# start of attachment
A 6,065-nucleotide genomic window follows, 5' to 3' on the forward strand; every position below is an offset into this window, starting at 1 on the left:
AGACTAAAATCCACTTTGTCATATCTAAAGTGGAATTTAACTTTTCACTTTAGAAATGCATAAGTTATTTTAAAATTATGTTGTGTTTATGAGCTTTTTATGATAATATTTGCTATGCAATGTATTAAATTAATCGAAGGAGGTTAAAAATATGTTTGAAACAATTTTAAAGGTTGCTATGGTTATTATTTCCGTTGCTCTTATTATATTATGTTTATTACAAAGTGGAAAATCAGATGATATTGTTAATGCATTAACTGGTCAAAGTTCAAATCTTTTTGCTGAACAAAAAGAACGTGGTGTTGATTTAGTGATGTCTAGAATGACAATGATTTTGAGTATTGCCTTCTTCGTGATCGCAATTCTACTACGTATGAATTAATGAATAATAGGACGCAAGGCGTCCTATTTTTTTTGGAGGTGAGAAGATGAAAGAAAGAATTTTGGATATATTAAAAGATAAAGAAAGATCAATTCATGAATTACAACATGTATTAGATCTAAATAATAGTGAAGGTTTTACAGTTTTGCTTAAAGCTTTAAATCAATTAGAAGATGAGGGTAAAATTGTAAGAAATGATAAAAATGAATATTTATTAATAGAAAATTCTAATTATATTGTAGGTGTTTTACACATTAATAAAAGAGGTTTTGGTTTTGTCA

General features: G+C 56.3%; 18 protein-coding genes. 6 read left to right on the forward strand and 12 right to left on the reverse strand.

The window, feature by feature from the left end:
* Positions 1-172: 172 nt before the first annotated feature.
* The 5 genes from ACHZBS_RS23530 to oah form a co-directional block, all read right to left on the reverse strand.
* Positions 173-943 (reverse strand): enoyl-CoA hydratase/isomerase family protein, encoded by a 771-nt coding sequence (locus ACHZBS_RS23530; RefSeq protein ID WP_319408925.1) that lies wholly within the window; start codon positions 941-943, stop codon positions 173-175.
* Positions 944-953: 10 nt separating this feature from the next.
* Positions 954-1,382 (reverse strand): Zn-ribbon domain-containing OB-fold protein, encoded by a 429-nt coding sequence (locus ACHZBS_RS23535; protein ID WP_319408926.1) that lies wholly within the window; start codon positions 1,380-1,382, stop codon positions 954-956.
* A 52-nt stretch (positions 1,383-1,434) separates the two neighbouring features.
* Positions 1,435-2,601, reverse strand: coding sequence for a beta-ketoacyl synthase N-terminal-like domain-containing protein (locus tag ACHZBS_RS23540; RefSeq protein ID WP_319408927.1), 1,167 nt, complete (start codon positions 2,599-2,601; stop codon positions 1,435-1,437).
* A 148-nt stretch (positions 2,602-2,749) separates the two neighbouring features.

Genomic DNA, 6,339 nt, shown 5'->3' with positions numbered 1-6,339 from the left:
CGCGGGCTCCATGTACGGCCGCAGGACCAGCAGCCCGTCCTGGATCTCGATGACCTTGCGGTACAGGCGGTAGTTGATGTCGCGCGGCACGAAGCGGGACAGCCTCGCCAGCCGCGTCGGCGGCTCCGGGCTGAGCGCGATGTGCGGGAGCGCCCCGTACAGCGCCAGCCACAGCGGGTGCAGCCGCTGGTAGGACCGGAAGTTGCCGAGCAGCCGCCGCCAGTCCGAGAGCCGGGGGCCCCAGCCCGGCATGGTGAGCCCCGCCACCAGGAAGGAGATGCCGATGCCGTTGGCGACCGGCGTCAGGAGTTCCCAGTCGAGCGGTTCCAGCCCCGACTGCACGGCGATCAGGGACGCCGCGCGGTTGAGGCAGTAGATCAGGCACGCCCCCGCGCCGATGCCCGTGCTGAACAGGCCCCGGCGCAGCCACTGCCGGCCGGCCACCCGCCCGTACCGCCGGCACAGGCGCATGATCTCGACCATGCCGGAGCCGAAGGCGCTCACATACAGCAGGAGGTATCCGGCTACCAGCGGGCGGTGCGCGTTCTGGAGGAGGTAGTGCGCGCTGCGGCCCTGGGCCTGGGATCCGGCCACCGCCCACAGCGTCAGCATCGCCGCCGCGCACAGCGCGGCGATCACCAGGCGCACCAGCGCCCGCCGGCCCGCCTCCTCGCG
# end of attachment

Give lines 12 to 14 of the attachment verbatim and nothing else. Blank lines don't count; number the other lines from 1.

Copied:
* A 148-nt stretch (positions 2,602-2,749) separates the two neighbouring features.

Genomic DNA, 6,339 nt, shown 5'->3' with positions numbered 1-6,339 from the left:
CGCGGGCTCCATGTACGGCCGCAGGACCAGCAGCCCGTCCTGGATCTCGATGACCTTGCGGTACAGGCGGTAGTTGATGTCGCGCGGCACGAAGCGGGACAGCCTCGCCAGCCGCGTCGGCGGCTCCGGGCTGAGCGCGATGTGCGGGAGCGCCCCGTACAGCGCCAGCCACAGCGGGTGCAGCCGCTGGTAGGACCGGAAGTTGCCGAGCAGCCGCCGCCAGTCCGAGAGCCGGGGGCCCCAGCCCGGCATGGTGAGCCCCGCCACCAGGAAGGAGATGCCGATGCCGTTGGCGACCGGCGTCAGGAGTTCCCAGTCGAGCGGTTCCAGCCCCGACTGCACGGCGATCAGGGACGCCGCGCGGTTGAGGCAGTAGATCAGGCACGCCCCCGCGCCGATGCCCGTGCTGAACAGGCCCCGGCGCAGCCACTGCCGGCCGGCCACCCGCCCGTACCGCCGGCACAGGCGCATGATCTCGACCATGCCGGAGCCGAAGGCGCTCACATACAGCAGGAGGTATCCGGCTACCAGCGGGCGGTGCGCGTTCTGGAGGAGGTAGTGCGCGCTGCGGCCCTGGGCCTGGGATCCGGCCACCGCCCACAGCGTCAGCATCGCCGCCGCGCACAGCGCGGCGATCACCAGGCGCACCAGCGCCCGCCGGCCCGCCTCCTCGCG